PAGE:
Thursday, February 27 at 10 p.m.
In Miami, Florida in 1951, musician and teacher Ruth Greenfield founded the Fine Arts Conservatory, one of the first racially integrated art schools in the South. The Conservatory was a place where those of any color could come together, be taught by first rate teachers, and be instilled with a sense of dignity and confidence. The school changed the lives of many, such as Fredrick Morley, who went on to become the principal of a highly acclaimed elementary school, and others who started their own conservatories or theater companies, or become lifelong advocates for the arts. As the Conservatory wound down in the late 70s, it overlapped another Greenfield project known as the Lunchtime Lively Arts Series. Initiated in 1972 to help revitalize a downtown in decline, it was hosted by Miami Dade College and brought a variety of free entertainment every Wednesday at noon to various downtown venues. The series spanned almost twenty years, reignited interest in the arts, and was the spark that led to Miami’s urban renewal that is still taking place today. Instruments of Change shows the power the performing arts in bringing a community together. It features intimate interviews, emotional footage, and photographs along with archival and current day performances.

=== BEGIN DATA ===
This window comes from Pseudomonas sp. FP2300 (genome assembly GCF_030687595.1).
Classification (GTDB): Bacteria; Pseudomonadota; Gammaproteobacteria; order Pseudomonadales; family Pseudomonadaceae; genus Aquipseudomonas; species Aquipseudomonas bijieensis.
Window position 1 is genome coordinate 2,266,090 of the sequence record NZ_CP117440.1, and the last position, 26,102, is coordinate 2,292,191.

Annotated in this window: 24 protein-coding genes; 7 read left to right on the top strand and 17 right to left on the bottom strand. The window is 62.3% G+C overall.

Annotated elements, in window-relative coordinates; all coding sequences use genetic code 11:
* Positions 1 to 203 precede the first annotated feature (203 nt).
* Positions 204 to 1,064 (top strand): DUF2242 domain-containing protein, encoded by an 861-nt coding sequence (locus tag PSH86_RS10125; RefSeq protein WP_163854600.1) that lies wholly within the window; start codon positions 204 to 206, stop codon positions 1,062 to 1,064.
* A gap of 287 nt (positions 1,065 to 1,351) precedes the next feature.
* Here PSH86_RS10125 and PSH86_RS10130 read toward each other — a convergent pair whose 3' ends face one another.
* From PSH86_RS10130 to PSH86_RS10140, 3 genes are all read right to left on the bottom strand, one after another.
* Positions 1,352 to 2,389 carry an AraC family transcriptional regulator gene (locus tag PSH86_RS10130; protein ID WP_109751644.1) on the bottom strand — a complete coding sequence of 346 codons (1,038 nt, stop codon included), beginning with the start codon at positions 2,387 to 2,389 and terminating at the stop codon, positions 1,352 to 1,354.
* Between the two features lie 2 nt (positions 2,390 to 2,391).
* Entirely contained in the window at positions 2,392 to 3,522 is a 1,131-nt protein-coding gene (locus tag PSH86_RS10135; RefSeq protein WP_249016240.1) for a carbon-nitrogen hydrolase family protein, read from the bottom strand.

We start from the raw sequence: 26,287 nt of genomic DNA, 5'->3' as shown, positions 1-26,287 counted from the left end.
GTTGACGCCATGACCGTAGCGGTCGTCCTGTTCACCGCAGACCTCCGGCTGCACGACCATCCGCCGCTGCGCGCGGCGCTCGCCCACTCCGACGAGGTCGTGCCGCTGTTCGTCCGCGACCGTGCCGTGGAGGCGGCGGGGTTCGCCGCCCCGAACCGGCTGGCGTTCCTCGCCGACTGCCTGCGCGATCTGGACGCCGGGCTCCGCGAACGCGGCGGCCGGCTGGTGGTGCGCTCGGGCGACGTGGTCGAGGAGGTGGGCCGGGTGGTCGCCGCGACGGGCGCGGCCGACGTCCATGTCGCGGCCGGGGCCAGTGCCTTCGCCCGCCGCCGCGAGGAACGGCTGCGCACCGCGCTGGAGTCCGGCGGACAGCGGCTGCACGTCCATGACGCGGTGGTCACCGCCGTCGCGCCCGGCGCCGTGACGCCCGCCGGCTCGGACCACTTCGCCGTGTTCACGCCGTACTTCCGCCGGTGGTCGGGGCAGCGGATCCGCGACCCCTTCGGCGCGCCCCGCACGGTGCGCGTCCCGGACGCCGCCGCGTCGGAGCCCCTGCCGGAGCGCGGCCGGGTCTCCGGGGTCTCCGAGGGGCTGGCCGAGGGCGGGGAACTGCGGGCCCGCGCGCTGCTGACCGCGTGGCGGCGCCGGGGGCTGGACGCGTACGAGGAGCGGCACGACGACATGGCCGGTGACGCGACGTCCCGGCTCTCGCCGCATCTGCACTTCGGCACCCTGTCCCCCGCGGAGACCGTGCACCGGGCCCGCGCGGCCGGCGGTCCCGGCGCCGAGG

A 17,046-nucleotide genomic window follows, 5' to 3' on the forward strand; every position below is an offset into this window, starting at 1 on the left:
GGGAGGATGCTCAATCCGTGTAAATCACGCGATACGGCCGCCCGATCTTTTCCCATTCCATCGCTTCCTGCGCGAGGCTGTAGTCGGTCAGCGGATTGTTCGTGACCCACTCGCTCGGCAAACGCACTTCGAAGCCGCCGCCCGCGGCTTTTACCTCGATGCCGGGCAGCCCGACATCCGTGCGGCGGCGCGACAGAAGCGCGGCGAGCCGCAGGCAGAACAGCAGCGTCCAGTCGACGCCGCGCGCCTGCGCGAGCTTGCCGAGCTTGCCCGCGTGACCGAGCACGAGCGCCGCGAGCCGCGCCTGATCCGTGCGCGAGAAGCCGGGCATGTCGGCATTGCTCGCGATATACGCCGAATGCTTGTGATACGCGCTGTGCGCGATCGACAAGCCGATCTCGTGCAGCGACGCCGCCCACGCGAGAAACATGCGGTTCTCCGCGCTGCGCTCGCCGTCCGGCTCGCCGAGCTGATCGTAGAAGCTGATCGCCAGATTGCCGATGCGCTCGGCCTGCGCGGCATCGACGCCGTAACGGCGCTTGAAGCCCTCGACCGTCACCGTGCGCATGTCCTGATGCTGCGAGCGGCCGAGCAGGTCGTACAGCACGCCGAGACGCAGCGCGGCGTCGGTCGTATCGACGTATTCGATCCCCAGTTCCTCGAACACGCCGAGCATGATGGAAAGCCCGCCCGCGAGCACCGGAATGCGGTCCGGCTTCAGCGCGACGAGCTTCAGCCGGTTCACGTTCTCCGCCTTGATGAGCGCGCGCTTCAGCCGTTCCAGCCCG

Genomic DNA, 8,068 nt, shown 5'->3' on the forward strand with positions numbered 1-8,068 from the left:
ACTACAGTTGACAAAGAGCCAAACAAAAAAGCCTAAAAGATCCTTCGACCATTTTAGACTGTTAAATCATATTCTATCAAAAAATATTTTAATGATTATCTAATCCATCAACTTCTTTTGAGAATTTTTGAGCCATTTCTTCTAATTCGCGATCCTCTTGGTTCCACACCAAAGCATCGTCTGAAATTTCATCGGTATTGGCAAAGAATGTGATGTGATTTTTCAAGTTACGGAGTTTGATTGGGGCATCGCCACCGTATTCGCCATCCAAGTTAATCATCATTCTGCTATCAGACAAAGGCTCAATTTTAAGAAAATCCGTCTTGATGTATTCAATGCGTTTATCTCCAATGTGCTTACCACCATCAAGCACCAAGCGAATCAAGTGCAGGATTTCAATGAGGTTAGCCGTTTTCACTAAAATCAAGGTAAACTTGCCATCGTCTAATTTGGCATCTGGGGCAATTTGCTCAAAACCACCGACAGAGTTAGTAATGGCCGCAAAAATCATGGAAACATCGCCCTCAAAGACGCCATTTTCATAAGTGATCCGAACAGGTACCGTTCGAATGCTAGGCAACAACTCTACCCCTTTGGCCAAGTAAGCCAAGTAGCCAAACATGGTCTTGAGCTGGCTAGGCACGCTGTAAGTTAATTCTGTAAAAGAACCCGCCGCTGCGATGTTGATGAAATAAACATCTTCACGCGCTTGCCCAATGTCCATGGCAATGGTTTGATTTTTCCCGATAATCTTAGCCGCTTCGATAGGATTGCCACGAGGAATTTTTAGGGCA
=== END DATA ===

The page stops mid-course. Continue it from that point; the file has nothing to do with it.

Friday, February 28, 9pm
This unique, generational, and wholly American concert highlights two of the world’s greatest musical art forms—classical and jazz. A superstar roster of award-winning jazz and classical musicians and ensembles, as well as emerging artists and rising stars, brings together works of past composers such as Bach and Mozart with those of contemporary artists.
Virtuoso vocalist and conductor Bobby McFerrin takes center stage and is joined by a host of world-class stars including Emmy- and Oscar Award-winning pianist and computer Dave Grusin; trumpeter and Grammy Award-winning composer Terence Blanchard; and Grammy-winning violinist educator Mark O’Connor, and Metropolitan Opera bass-baritone Eric Owens.
Also featured are Chick Corea, Elizabeth Joy Roe, Desmond Richardson, the dean of the University of Miami Frost School of Music Shelly Berg, the Henry Mancini Institute Orchestra, and alumni from the National YoungArts Foundation.
Friday, February 28, 10:30pm
Enjoy an inspiring tribute to the power of mentoring and the vital role it plays in passing on our artistic cultural heritage from one generation to the next. The documentary features acclaimed artists across the disciplines, including Mikhail Baryshnikov, Robert Redford, Rosie Perez, Bill T. Jones, Frank Gehry, John Guare, and Kathleen Turner working with some of the nation’s most talented students selected by the National YoungArts Foundation, a non-profit that discovers emerging visual, literary, and performing artists and nurtures their talent. Becoming An Artist is a celebration of our cultural vitality and the need to ensure its continuance.